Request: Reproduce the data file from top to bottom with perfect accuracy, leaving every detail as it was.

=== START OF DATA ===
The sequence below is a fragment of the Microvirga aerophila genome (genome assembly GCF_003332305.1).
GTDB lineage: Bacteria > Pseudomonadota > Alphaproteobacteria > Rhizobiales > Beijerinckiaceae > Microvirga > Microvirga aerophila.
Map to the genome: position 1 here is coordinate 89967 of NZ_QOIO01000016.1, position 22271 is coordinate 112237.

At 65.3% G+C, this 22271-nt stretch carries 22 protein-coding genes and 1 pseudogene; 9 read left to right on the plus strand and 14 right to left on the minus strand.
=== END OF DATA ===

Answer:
The sequence below is a fragment of the Microvirga aerophila genome (genome assembly GCF_003332305.1).
GTDB lineage: Bacteria > Pseudomonadota > Alphaproteobacteria > Rhizobiales > Beijerinckiaceae > Microvirga > Microvirga aerophila.
Map to the genome: position 1 here is coordinate 89967 of NZ_QOIO01000016.1, position 22271 is coordinate 112237.

At 65.3% G+C, this 22271-nt stretch carries 22 protein-coding genes and 1 pseudogene; 9 read left to right on the plus strand and 14 right to left on the minus strand.